The number of children who are too anxious to attend school some or all of the time is on the rise. We find out more about EBSA

Words Libby Norman

School refusal has become a buzz phrase in parenting circles over the past year or so. It is also an area of concern across the whole education landscape. There is evidence the number of children absent from school for some or all of the time is growing. Alicia Drummond – founder of the website Teen Tips and associated school platform Wellbeing Hub – believes the numbers are worrying. “The latest stats will tell you that in November 2022 there were two million children in England missing from school and not in school. There are lots of different reasons for that, but government figures suggest that between one and two per cent of those are because of EBSA.”

The acronym EBSA is the preferred term for school refusal. It stands for Emotionally Based School Avoidance (you may also see ABSA – Anxiety Based School Avoidance). While we all sigh at the arrival of yet more education acronyms, the right descriptor is important here. “Refusal is not a helpful word,” says Alicia Drummond. “Children are not being a problem, they’re having a problem. If you focus on the absenteeism and call it a refusal you are less likely to go into what’s really driving it.”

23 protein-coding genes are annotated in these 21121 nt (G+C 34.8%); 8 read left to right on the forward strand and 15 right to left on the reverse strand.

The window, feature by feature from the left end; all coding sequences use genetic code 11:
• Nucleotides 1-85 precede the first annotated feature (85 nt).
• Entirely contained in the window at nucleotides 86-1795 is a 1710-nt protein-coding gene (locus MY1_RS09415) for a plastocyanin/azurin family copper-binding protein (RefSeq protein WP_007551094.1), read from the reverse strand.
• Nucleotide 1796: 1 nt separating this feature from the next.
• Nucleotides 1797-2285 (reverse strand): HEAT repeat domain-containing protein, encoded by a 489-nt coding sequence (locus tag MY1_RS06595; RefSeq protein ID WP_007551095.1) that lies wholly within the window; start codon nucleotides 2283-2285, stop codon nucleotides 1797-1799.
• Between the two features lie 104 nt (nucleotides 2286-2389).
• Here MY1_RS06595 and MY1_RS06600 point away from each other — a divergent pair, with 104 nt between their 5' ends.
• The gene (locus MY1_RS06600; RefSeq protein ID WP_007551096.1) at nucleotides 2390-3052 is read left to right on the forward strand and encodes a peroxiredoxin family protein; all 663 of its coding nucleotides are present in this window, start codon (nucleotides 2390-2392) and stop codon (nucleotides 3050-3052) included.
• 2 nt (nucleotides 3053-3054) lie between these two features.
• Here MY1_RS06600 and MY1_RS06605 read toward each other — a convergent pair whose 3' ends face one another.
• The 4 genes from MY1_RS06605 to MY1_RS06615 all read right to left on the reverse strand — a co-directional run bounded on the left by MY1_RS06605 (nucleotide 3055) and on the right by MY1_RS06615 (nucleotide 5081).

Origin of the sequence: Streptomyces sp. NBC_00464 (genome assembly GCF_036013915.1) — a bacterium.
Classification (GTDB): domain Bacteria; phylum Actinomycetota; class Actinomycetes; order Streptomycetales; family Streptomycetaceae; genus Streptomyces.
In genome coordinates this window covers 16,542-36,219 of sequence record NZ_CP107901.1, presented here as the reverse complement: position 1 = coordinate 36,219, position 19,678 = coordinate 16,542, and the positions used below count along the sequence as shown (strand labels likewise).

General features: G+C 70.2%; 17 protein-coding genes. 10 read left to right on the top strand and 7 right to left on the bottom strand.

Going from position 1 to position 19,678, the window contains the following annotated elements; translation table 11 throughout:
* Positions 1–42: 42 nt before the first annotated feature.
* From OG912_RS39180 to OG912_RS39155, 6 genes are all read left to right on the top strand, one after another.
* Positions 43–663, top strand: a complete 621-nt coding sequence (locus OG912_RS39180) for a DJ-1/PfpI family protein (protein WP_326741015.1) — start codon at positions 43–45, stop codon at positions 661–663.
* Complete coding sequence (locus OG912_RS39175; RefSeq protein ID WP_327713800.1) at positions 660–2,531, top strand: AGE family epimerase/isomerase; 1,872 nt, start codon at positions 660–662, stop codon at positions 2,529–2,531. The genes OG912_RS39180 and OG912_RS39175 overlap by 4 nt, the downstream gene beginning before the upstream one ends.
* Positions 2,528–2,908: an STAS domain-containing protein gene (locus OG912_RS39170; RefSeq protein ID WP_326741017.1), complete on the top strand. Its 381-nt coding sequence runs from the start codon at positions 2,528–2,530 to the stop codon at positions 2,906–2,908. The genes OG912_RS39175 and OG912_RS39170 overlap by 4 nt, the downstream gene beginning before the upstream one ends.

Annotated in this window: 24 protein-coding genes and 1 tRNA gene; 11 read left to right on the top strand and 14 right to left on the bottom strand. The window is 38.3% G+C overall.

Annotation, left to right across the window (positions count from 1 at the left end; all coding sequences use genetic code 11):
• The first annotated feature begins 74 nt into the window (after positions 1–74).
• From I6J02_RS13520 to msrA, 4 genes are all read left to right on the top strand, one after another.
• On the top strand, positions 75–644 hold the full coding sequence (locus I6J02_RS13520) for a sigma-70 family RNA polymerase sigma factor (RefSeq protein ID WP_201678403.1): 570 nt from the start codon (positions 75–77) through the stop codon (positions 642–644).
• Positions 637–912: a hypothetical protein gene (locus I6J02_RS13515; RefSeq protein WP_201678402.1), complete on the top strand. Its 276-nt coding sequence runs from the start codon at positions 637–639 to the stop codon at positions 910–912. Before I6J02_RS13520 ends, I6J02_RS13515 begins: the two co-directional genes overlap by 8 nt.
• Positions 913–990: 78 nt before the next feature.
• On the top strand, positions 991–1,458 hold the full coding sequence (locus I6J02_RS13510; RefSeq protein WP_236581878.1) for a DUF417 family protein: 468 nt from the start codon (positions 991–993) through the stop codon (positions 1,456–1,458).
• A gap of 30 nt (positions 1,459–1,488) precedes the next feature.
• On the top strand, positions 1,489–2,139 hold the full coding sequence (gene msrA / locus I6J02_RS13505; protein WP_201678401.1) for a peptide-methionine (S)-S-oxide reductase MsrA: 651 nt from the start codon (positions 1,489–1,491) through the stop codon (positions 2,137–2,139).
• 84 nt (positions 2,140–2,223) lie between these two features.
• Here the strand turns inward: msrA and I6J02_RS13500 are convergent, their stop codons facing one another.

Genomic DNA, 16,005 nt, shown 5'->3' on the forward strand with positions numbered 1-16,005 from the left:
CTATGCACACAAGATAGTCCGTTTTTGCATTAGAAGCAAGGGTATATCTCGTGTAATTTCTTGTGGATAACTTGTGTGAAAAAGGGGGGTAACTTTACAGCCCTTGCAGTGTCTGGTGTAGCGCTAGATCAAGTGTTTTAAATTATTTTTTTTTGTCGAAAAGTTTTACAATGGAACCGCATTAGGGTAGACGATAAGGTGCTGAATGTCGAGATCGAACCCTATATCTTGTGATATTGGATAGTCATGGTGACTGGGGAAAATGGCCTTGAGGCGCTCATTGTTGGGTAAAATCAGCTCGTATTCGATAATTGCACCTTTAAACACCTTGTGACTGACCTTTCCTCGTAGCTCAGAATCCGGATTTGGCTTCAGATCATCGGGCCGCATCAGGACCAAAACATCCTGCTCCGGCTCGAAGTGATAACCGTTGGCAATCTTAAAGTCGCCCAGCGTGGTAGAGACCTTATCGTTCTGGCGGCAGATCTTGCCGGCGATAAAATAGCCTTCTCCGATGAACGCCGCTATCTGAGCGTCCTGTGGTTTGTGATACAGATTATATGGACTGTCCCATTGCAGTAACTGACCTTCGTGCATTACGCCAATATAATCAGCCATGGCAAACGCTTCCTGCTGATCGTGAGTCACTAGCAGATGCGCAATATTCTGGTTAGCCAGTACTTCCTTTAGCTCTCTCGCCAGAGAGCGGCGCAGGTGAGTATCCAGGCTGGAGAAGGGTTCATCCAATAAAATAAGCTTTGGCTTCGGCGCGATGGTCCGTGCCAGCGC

It’s important to recognise the clear distinction between EBSA and truancy or ‘bunking off’ as an occasional act of teenage rebellion or pique. “School truancy is deliberately trying to get out of school because there’s something you’d rather be doing,” says Drummond. “The definition of EBSA is when children fail to attend school because it’s too emotionally challenging; they attend, but only if there’s a very high level of support in place; or they avoid certain days, times of day or classes.” EBSA is more prevalent in secondary years, affecting boys and girls equally. It is also an umbrella term – there are many reasons why school attendance falls down.

Drummond, who is a BACP-accredited therapist, has done a lot of work with schools and young people over many years. She’s recently witnessed rising interest among the 200+ independent and state schools that come together to discuss prevalent education and wellbeing issues as part of Wellbeing Hub. Recently, she gave a talk at Dukes Education’s inaugural education conference.

Causes and effects

So, what causes EBSA? Alicia Drummond has lots of cases, gathered from real life and discussions with schools, parents and pupils. Sometimes trauma at home spills over – the pupil who regularly missed Thursdays because it was his mother’s day off and he wanted to stop her from drinking. Or the pupil who was acting as peacemaker in his parents’ messy divorce. Other children are experiencing family and identity confusion – such as the brilliant young artist from a family with four girls who stopped attending art class altogether because she didn’t want to lose her ‘label’ as family creative after one of her sisters started taking the same subject seriously.